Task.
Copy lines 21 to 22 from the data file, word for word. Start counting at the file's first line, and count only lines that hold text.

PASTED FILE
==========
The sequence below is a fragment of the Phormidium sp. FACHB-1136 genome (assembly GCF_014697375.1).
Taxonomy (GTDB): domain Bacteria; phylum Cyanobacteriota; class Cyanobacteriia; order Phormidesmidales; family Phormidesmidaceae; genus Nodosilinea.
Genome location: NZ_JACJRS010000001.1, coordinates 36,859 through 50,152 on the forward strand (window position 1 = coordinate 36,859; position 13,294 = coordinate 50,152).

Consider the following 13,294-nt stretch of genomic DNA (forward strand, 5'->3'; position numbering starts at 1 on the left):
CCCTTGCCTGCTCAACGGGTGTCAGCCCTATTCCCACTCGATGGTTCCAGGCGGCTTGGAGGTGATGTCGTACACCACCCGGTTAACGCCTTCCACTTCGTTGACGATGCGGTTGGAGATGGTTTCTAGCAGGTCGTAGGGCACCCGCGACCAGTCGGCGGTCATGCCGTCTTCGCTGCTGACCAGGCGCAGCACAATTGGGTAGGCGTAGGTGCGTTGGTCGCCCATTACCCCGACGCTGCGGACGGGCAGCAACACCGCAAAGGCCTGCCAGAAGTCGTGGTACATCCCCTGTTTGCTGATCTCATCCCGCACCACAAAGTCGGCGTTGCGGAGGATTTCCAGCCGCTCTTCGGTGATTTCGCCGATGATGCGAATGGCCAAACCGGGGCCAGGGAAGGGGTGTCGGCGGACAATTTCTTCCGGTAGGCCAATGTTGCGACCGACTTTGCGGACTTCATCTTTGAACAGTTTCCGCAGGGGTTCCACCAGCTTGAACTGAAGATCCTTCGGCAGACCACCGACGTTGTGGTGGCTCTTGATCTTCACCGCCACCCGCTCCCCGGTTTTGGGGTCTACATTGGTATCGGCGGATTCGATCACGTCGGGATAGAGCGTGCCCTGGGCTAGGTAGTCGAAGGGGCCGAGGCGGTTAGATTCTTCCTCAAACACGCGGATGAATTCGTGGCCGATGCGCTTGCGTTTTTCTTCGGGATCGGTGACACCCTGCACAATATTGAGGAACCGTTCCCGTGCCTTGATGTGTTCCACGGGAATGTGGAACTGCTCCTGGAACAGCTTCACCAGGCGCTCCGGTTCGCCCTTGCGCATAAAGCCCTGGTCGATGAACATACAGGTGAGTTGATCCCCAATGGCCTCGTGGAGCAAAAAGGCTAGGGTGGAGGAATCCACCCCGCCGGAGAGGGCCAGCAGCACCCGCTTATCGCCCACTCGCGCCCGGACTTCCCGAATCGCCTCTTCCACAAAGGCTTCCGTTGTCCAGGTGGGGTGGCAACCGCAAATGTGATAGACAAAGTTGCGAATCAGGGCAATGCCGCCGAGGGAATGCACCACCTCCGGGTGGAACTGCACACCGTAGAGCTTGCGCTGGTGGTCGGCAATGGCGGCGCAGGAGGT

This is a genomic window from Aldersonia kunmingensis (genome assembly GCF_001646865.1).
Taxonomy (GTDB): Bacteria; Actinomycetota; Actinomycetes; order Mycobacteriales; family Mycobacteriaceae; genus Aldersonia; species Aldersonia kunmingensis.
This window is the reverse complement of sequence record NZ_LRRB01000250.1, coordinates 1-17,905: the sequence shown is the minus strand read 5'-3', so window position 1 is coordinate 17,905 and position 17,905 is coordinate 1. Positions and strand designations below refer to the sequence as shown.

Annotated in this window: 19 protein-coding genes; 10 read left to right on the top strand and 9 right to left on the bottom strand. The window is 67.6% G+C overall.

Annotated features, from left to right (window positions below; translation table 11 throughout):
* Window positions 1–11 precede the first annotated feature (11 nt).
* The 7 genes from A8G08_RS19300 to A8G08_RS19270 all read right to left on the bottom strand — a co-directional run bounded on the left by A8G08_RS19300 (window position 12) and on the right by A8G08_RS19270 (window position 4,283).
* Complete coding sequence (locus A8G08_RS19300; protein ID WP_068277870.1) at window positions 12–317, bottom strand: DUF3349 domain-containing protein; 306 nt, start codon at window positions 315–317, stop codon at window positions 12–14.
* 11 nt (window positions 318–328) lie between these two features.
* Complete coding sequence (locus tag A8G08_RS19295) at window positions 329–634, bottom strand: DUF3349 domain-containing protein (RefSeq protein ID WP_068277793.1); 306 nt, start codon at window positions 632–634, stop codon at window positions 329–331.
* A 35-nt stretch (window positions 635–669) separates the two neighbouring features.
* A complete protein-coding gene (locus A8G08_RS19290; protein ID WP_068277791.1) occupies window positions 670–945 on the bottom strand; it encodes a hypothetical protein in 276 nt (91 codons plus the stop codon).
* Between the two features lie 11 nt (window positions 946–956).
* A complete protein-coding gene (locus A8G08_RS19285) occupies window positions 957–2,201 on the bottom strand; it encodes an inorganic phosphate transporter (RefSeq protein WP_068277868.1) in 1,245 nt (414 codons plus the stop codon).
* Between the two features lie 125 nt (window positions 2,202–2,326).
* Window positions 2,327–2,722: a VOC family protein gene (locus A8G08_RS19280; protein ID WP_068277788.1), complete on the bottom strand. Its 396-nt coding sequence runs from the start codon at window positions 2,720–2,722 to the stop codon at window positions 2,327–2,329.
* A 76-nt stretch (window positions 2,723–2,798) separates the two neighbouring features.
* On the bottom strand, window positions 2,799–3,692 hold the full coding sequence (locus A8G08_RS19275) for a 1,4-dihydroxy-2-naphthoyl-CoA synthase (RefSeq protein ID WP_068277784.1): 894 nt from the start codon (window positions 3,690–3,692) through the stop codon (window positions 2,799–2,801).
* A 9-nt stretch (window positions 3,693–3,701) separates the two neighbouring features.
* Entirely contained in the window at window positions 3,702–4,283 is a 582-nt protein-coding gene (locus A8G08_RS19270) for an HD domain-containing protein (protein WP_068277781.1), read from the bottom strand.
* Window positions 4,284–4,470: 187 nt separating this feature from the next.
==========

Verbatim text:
* Window positions 2,327–2,722: a VOC family protein gene (locus A8G08_RS19280; protein ID WP_068277788.1), complete on the bottom strand. Its 396-nt coding sequence runs from the start codon at window positions 2,720–2,722 to the stop codon at window positions 2,327–2,329.
* A 76-nt stretch (window positions 2,723–2,798) separates the two neighbouring features.